We recognise that not everyone may have a writing sample to send in. Throughout our Year 1, we’ve carried out Open Writing Labs across England where we meet some of the brilliant writers and facilitated the process of creating a monologue about home inspired by the Paines Plough’s audio project Come to Where I’m From.
Below are some exercises, based on our Open Writers Lab workshop, which you may wish to use to create a short monologue to submit as part of your application.
These exercises are entirely optional. No preference will be given to anyone who submits a different writing submission. We have only created this to acknowledge that some very new writers may not have something to submit. We don’t want to create any unnecessary additional work for the application process.
Ask yourself the following question:
What is home to you? Is it a place? Or is it a feeling?
Depending on whether you think of home as a place or a feeling, here are some provocations and prompts to help you to consider what home means.
If you want to talk about a place, these questions might help you drill down.
If you want to talk about a feeling, these questions might help you drill down.
After having a think about these questions, take 2-5 minutes to write down a paragraph saying “what home is and what does home mean to you”.
Based on your idea of what home means to you, using the prompts above, identify one thing that you think might help to form a particularly interesting story.
We’re now going to distill those ideas down into their simplest form by creating a haiku.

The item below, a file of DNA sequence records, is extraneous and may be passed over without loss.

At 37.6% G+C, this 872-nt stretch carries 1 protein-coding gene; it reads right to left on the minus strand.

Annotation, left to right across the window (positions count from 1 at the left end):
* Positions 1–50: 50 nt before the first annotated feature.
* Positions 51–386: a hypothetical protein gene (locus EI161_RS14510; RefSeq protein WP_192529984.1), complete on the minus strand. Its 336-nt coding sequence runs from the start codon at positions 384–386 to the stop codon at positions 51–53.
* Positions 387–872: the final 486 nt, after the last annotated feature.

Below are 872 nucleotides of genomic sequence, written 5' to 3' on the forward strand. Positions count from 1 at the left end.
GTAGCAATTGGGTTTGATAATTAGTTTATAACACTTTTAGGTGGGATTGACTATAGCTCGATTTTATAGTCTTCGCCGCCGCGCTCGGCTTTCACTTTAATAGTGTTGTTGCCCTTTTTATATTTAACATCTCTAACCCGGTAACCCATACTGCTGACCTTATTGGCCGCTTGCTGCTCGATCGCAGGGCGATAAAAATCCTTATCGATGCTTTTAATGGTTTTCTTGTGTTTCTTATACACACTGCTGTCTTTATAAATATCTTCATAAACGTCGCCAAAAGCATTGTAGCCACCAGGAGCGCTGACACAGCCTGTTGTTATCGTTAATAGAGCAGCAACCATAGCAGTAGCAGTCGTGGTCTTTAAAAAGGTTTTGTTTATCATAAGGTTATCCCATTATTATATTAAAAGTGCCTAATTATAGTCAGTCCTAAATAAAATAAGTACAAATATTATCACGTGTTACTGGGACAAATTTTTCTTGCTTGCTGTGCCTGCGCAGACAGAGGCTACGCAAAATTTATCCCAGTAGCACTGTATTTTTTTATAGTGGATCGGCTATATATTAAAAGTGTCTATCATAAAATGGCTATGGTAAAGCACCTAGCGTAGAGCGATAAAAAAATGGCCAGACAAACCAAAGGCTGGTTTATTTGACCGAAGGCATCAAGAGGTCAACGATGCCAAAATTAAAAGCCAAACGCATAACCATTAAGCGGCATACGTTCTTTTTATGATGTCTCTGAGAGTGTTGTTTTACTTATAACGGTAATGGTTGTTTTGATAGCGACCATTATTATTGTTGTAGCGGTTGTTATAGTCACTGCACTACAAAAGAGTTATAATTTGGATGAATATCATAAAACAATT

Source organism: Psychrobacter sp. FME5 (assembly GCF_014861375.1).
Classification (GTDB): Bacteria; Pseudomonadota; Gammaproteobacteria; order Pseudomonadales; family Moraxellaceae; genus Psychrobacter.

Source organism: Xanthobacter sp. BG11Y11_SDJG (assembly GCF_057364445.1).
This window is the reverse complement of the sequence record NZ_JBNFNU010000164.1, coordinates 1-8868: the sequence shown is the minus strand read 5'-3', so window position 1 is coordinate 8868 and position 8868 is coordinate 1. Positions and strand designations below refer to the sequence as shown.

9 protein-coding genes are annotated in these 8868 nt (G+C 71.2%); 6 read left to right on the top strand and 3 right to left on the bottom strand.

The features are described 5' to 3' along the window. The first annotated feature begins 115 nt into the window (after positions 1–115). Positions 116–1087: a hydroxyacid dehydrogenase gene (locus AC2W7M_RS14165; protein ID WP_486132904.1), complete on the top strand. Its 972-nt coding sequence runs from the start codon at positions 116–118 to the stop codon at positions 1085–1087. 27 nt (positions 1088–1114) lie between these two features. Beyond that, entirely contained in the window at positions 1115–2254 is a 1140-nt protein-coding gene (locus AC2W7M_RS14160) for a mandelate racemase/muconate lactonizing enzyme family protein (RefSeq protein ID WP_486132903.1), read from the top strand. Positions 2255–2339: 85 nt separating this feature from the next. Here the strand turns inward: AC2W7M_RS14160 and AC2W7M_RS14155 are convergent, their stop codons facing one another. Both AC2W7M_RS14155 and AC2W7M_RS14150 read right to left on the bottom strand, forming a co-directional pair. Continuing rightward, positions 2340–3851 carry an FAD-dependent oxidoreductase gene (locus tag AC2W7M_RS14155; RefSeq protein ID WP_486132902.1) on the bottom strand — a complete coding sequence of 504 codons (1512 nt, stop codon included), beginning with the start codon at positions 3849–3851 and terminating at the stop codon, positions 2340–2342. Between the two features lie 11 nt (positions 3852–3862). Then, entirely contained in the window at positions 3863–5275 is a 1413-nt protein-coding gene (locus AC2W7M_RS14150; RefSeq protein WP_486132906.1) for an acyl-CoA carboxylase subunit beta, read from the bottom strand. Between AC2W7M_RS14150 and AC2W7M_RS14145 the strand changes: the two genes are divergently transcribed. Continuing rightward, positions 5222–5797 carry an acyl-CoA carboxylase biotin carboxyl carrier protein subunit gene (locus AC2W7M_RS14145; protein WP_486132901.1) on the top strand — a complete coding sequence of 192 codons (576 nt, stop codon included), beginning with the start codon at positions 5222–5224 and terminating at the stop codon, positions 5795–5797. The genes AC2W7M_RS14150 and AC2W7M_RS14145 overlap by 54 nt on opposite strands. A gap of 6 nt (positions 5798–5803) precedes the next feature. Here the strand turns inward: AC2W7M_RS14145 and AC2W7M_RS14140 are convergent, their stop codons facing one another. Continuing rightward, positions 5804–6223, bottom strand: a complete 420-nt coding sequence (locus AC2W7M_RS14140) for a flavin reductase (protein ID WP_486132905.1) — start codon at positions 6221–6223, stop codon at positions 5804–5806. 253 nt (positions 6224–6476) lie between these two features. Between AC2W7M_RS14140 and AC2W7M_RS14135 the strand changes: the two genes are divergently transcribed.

A haiku is a form of poetry that originates from Japan. It typically contains three lines and 17 syllables. The first line contains five syllables, the second line contains seven syllables and the third line contains five syllables.
Here are two examples:
The Old Pond
An old silent pond
A frog jumps into the pond –
Splash! Silence again.
I Am Pigeon
My home is on great statues
We encourage you to try to find beats, changes, story, heart, emotion in your haikus that represent the story that you want to tell. Write as many haikus as you want until you feel that you understand your story.
Sometimes one of the key ingredients that go amiss when creating a monologue based on home is the sense of stakes. We get so comfortable in the familiarity that we forget we’re writing something to be performed on stage to people who do not necessarily have the same emotional connection to the material as you do.
In those cases, giving your piece a sense of stakes, that something of value can be gained or lost, that there is an unanswerable or knotty question at the heart of the play can help your audience to feel invested.
This can be anything but we like to suggest three examples of stakes:
Have a think about your story idea and what you think is at stake. It might be one, two or all three. See if you can identify them.
If you can, consider ways you might increase that stake.
Remember, you’re writing a piece of drama for stage. Not a biography. You’re allowed to take a bit of creative licence to see your vision come true if you wish.
Think about the form of your play and what will help to enhance the drama of what is happening and encourage your audience to get more invested. Here is an example to consider:
The monologue is about the challenging relationship between a son and his recently deceased mother. What monologue form would increase the drama of the piece:
In the example above, we think that B would provide the most drama for several reasons:
Consider your story and different forms that might work for you. Try to pick a form that you think will enhance the drama of your piece. Here are just five examples but there are many more:
These different forms and settings all offer different things. Have a think what might suit your story.
Set a timer for 30 minutes. With everything that you’ve considered in the previous four exercises, begin writing your monologue. We encourage you to write without pausing using whatever medium you prefer (pen and paper, typing on a laptop, voice note). Pick a method to write that you think you’ll be able to do without interruption, without thinking too much, writing purely from instinct.
Begin your 30 minutes and write your monologue!